“The individuals who are going through all this trouble did not receive a chasidic education from their parents,” the Rebbe continued. “Yet here they are, serving as a living example for the local residents, for how one must always progress in Judaism by striving to make the ‘journey’ towards a higher level.”
The Rebbe also noted that our group would visit the resting place of the Previous Rebbe, so after Shabbat we quickly rearranged our schedule to be able to do that, and we added that to our regular program for the future.
The next summer, the Rebbe spoke about us once again. He returned to the topic of making continuous spiritual progress, this time explaining that traveling out of town can help foster such growth. Temporarily being removed from one’s fixed routine creates space for new and better conduct in the long-term.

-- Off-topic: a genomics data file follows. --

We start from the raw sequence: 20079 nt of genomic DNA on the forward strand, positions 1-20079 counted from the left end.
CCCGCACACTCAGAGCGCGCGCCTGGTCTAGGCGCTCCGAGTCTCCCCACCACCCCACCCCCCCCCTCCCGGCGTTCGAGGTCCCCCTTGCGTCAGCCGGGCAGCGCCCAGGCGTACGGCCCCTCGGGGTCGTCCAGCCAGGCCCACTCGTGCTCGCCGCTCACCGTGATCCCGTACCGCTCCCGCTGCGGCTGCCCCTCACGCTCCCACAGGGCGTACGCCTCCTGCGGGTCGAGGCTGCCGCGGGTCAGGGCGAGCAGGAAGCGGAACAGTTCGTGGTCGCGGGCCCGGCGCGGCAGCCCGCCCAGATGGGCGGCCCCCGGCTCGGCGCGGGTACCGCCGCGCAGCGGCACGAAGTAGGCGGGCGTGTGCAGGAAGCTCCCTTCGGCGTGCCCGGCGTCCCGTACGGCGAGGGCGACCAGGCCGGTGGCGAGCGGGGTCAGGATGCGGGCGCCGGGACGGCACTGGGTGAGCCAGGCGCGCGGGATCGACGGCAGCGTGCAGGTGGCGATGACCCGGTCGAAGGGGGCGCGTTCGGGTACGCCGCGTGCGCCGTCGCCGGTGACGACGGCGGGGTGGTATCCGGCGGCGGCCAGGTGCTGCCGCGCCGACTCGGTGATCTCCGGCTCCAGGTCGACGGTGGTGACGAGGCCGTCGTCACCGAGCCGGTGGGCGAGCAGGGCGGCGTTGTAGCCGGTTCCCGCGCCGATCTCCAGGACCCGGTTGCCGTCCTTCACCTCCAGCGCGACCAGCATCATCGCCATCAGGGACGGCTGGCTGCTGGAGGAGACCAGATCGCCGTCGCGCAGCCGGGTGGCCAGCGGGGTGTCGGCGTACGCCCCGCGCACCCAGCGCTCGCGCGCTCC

He also explained that such a trip strengthens Jewish unity since everyone on it would “pray together, study Torah together, participate in the farbrengen together, eat together, and even go for a stroll together.” In conclusion, he invited our group to lead the crowd in singing the chasidic song Ufaratzta.
Needless to say, after receiving so much encouragement, we’ve continued bringing groups of forty or fifty people from Toronto every year since. Today, we visit the Ohel and 770, and we always come for the Shabbat before the month of Av – that’s our Shabbat. And, as the Rebbe taught us, we always try to make sure that the visit has a lasting impact on each of us.
Rabbi Yossi Gansburg has been serving as a Chabad emissary in Toronto since 1975. He was interviewed in November 2018.